It was widely known in the lands of Dinidae that the state of a tavern’s sign was a fair indication of the quality of ale served within. A general list of priorities for any decent tavern-keeper (and, similarly, any patron within) would be: signage, brewing, waitstaff, smoke leaf, bards, keg-runners… and stools being somewhere near the bottom of that list. So, a tavern’s sign was incredibly important to the success of the establishment. It was their calling card, their carte de visite. It was the first thing that any thirsty potential-patron would notice—and it was imperative for that sign to make them decide in that split second that, yes, I do want to spend my gold here. So, naturally, the wealthier the tavern the more ostentatious that sign becomes—which magically translates into the potential patron’s mind as: drink here, we can afford the good stuff.
The Drunkard’s Colic had no sign. Instead, one would only have to look at the ornate wrought beggars that decorated the road leading up to it to have a fair indication of the quality of ale served there. It sat hobbled atop the Mistweave Canal; and the air surrounding it was wretched, filled with the stink of stagnant sewage water and a perennial fog that hung low in the skyline. It was the lowest rung in a row of broken ladders; catering to folk wealthy in dirt, souls lost to vices and nameless vagabonds meandering between taverns. To most the people here were just flies on a shit at the end of the shit-stick. But to Cooper, they were most fascinating people in the world.
Greasy ribbons of pipe-smoke pooled amongst the rafters of the Drunkard’s Colic. The tavern floor was a high-octane ale fuelled surge of concentrated energy. In one corner of the dinky tavern a brawl had broken out between two hulking men, with the larger of the two tossing the other over the table; and those around them cheered the sudden burst of violence by throwing their stools and smashing their pint glasses. Sat quiet and dull in the other corner was a group of haggard-looking men—none of whom were complete, all missing an eye or an appendage of sorts. But their silent mulling did not last long as once they noticed the brawl happening near, they rose to their feet with a great triumphant cheer—as if it were a call to arms—and began tossing their own stools and smashing their glasses and indiscriminately throwing punches at whoever was closest. Those not spitting out thick globules of blood—or searching for their newly missing teeth—had instead made their way like a turbulent wave to the centre of the tavern floor, where they boisterously danced to the metallic fast-paced tunes of the fiddles, the flutes and the lutes of the three bards standing atop of a hastily built wooden platform.
The general agreement within the Drunkard’s Colic was that this would go on for the rest of the night as it has done so every night before it; and all the same familiar faces would be here, as they were before. And it was because of this no one could have predicted that on this particular day, at this unusual time of night, the door to the Drunkard’s Colic would open and three new patrons would enter. Yet that is exactly what happened, and the sheer shock of it caused the entire tavern to freeze mid-action and lock eyes with whoever had just entered. And the three new guests—greeted by the muffled screech of strings suddenly stopping—stood warily by the door, hesitant to move. It was quite evident from their somewhat ragged yet purposely attired outfits that they were Adventuring Miners.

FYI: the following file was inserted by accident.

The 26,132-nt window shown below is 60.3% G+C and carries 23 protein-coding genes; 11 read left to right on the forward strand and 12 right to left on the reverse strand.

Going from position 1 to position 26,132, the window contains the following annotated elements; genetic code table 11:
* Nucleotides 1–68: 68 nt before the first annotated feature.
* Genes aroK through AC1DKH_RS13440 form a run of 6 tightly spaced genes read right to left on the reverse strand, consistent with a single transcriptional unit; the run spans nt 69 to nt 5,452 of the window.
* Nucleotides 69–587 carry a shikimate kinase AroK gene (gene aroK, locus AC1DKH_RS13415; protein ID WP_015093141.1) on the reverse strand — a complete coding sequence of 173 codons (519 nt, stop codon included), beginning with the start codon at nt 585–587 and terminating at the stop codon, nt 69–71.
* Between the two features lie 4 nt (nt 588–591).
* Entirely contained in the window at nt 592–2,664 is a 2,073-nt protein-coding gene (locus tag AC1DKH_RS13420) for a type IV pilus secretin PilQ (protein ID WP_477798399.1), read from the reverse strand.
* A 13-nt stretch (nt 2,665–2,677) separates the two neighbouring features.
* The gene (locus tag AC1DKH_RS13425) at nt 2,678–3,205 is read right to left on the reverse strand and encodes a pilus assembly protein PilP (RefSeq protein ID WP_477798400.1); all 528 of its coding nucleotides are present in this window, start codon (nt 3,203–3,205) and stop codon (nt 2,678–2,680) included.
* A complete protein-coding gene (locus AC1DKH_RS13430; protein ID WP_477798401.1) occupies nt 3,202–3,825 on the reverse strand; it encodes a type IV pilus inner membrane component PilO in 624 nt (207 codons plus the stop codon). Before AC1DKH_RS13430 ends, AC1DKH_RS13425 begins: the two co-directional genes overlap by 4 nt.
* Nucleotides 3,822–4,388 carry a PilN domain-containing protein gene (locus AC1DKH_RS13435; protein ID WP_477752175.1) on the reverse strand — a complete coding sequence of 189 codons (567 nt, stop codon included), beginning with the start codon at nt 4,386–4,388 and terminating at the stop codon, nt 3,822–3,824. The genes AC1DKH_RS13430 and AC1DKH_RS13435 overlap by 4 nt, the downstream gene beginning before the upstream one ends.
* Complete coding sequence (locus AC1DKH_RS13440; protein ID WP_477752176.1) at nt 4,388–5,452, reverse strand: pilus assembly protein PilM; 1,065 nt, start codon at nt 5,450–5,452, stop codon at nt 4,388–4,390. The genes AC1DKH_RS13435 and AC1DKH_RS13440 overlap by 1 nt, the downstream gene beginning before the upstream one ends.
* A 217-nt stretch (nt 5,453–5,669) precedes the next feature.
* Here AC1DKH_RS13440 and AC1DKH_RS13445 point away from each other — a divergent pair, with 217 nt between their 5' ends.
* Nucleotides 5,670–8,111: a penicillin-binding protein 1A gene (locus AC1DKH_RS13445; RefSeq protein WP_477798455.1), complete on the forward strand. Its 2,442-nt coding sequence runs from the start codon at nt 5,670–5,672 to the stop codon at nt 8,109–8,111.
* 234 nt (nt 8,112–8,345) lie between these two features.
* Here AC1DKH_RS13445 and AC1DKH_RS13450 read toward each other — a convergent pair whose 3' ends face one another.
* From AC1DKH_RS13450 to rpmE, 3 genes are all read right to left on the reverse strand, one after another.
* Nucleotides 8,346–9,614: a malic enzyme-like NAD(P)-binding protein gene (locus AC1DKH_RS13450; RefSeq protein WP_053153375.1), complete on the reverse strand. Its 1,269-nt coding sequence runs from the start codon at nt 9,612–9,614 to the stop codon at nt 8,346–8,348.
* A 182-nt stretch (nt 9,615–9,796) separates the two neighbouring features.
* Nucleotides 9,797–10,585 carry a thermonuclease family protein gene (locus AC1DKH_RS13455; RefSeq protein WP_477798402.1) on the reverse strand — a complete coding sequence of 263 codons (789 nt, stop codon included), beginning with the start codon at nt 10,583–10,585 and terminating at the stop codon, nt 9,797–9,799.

The one who stood at the forefront of the group—and also the apparent leader of the group—was a man named Carver. Calver wore a large but thin hooded cape that draped over his body; the hood of which he pushed back as he entered the tavern to reveal a bony, angular face; accentuated by his tightly cut flaxen hair. At first glance, he wielded what appeared to be a shillelagh. It was long and made of a blackened wood that could have easily been mistaken for coal; yet, unlike a typical shillelagh, its bulbous end was translucent and had a rich honeysuckle orange hue, resembling that of amber. Carver stood at an average height—yet he possessed the uncanny ability to manipulate his presence, allowing himself to seem larger and more imposing than he was. And, inversely, he could also make himself seem smaller and more inconspicuous. He was always either the first man you would notice in any room you walked into or someone so unmemorable that you would quickly forget their face after bumping into them; he did so without any use of tricks or spells but instead through his expert use of body language—which was the key hallmarks of any good Canary. But even with those great skills, Carver, much to his dismay, could not escape the fact that he was now currently on the other end of every discerning eye in the tavern. He had to think quick.
With one swift movement, Carver swiped a pint of ale from the table closest to him and chugged its contents. Then, after smashing the now empty glass onto the floor, he proceeded to punch squarely on the jaw a somewhat timid looking man who had only stood up to politely ask for recompense for the sudden loss of his drink.
Carver was met with roaring cheer from the tavern and his actions started a chain reaction that threw the tavern back into its drunken frenzy: stools again were alight in air, and the bardic strings were quickly accompanied by the thrumming beat of knuckles on skulls. The group quickly took advantage of the situation to slink away into a quiet corner of the tavern not yet disturbed by the surrounding bedlam.